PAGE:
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Re: Protective filter… or not? I say beware of filter quality.
In reply to Michel J, 4 months ago

I guess I'm an old stuck in the mud and will never get out of that mode.

When I order a new $2000 lens I always add a T* filter to the order and install it when the lens is received.

I am fortunate to enough to have all high quality lenses that suite my photographic needs and I have a T* filter on each.

I have used T* filters on all my lenses way back from the days when Hasselblad introduced T* coatings.  At that time I did a research project to analyze the capability and affect of T* coatings.  If I remember correctly, the T* coating thickness was equal to one third the length of green light wave length and would greatly reduce refraction / reflections inside the lens.  The signal of light passing through T* coatings would cancel unwanted characteristics and retain contrast.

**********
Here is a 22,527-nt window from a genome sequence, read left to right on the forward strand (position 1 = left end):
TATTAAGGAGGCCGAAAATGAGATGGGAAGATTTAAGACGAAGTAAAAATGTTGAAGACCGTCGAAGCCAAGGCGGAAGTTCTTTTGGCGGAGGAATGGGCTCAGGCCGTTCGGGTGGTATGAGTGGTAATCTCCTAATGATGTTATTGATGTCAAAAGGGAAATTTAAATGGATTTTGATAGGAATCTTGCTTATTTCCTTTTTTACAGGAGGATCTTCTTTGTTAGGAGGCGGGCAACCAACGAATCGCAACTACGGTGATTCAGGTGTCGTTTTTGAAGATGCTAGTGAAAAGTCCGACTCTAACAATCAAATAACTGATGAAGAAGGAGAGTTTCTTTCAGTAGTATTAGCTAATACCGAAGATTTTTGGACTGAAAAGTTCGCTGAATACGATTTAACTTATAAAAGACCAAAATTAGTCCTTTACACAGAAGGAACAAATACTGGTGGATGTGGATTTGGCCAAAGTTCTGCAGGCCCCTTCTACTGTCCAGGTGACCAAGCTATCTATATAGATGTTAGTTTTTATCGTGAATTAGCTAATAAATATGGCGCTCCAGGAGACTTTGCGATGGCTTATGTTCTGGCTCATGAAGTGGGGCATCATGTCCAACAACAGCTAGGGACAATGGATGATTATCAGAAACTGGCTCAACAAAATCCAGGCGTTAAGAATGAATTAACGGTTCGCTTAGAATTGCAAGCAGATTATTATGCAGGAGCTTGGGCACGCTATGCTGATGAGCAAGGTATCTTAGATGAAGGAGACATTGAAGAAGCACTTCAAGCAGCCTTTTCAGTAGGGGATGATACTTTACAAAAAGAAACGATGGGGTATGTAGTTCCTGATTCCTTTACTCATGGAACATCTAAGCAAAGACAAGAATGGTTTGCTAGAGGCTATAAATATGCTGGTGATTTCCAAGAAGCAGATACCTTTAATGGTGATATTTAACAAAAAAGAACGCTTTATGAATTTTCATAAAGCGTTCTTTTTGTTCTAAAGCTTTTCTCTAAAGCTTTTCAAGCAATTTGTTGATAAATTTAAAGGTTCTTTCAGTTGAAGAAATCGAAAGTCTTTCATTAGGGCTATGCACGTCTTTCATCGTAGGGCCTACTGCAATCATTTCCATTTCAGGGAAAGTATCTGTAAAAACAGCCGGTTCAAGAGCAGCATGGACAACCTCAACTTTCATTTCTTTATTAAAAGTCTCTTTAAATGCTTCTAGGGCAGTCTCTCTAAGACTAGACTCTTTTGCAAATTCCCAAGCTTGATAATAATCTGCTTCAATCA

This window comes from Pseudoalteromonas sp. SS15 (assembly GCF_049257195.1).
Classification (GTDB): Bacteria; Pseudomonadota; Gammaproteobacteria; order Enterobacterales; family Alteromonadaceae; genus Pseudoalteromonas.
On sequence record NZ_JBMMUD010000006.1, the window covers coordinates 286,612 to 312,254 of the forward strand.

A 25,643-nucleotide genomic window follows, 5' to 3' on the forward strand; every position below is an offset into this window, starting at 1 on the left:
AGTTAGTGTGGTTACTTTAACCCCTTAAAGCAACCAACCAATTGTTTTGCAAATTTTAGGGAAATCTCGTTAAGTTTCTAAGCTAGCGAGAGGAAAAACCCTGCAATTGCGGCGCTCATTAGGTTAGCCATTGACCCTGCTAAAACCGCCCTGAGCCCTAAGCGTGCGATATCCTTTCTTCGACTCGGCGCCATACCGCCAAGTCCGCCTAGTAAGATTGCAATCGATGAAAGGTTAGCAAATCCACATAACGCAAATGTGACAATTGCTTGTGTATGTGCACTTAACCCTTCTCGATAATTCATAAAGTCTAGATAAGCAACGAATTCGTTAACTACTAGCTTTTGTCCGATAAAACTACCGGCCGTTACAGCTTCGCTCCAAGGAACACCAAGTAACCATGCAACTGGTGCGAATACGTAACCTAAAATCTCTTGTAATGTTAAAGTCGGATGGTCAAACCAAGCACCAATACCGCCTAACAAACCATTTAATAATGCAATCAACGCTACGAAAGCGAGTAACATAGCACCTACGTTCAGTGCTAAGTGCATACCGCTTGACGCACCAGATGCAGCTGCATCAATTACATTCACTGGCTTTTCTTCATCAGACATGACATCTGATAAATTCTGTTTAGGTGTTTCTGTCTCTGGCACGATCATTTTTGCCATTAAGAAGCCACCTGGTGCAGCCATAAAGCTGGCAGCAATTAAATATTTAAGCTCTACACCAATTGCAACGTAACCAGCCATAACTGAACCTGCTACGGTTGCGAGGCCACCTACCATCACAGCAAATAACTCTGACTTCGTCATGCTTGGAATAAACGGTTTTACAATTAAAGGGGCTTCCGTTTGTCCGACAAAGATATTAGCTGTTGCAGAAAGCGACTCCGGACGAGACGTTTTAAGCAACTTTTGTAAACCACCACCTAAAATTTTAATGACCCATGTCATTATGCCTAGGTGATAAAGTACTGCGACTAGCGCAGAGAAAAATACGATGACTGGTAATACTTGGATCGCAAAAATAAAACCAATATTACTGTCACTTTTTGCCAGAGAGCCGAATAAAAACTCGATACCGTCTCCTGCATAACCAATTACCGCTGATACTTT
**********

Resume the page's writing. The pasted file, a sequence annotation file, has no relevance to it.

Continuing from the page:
I know modern lenses have coatings to handle these things but I am still stuck on using a T* filter (maybe too bad for me but that's it).

Oh, yes I have had an occasion where the filter has saved the front lens element.

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Ed at Ridersite
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Re: Protective filter… or not? I say beware of filter quality.
In reply to JohnFrim, 4 months ago

Nice examples John.

I don't use filters when shooting, but do use hoods except on my 28-135mm f4-4.5 (no usable hoods available).  My BBC has a Minolta 1-A filter which was on the lens when I purchased it used.  It doesn't degrade much, but does have an effect.

I put filters on when storing my lenses since the hood is generally reversed.  Even with a cap, a filter adds an additional layer of protection.

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Michel J
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Re: Protective filter… or not? I say beware of filter quality.
In reply to William Curtindale, 4 months ago